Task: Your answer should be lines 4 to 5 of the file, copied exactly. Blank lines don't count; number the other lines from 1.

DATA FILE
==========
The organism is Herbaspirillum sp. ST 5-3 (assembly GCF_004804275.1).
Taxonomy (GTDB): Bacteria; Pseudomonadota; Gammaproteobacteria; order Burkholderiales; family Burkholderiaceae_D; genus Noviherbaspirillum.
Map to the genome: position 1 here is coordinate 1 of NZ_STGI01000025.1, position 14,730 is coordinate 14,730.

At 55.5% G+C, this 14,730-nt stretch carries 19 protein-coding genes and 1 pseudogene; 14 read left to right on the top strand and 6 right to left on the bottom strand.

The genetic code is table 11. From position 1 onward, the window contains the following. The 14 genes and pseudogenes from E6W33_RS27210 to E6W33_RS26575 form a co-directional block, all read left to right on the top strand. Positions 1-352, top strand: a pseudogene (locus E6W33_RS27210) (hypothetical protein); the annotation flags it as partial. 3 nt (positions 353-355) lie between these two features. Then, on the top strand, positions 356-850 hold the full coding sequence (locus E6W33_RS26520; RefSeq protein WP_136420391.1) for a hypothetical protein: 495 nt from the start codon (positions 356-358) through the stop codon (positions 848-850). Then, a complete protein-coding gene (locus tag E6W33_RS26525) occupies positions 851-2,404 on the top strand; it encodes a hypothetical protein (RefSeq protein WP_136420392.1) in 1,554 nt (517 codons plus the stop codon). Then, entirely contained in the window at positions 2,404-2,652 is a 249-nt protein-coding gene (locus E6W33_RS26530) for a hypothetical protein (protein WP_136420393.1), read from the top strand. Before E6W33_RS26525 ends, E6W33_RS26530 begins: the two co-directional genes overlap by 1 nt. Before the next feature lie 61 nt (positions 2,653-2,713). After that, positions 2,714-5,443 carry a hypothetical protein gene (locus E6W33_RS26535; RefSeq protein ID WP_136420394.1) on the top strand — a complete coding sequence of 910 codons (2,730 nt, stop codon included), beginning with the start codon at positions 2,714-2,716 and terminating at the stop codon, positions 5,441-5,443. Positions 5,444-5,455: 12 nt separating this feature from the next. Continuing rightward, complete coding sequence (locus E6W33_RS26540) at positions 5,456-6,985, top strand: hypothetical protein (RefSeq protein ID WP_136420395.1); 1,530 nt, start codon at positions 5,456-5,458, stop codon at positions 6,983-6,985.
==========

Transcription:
At 55.5% G+C, this 14,730-nt stretch carries 19 protein-coding genes and 1 pseudogene; 14 read left to right on the top strand and 6 right to left on the bottom strand.

The genetic code is table 11. From position 1 onward, the window contains the following. The 14 genes and pseudogenes from E6W33_RS27210 to E6W33_RS26575 form a co-directional block, all read left to right on the top strand. Positions 1-352, top strand: a pseudogene (locus E6W33_RS27210) (hypothetical protein); the annotation flags it as partial. 3 nt (positions 353-355) lie between these two features. Then, on the top strand, positions 356-850 hold the full coding sequence (locus E6W33_RS26520; RefSeq protein WP_136420391.1) for a hypothetical protein: 495 nt from the start codon (positions 356-358) through the stop codon (positions 848-850). Then, a complete protein-coding gene (locus tag E6W33_RS26525) occupies positions 851-2,404 on the top strand; it encodes a hypothetical protein (RefSeq protein WP_136420392.1) in 1,554 nt (517 codons plus the stop codon). Then, entirely contained in the window at positions 2,404-2,652 is a 249-nt protein-coding gene (locus E6W33_RS26530) for a hypothetical protein (protein WP_136420393.1), read from the top strand. Before E6W33_RS26525 ends, E6W33_RS26530 begins: the two co-directional genes overlap by 1 nt. Before the next feature lie 61 nt (positions 2,653-2,713). After that, positions 2,714-5,443 carry a hypothetical protein gene (locus E6W33_RS26535; RefSeq protein ID WP_136420394.1) on the top strand — a complete coding sequence of 910 codons (2,730 nt, stop codon included), beginning with the start codon at positions 2,714-2,716 and terminating at the stop codon, positions 5,441-5,443. Positions 5,444-5,455: 12 nt separating this feature from the next. Continuing rightward, complete coding sequence (locus E6W33_RS26540) at positions 5,456-6,985, top strand: hypothetical protein (RefSeq protein ID WP_136420395.1); 1,530 nt, start codon at positions 5,456-5,458, stop codon at positions 6,983-6,985.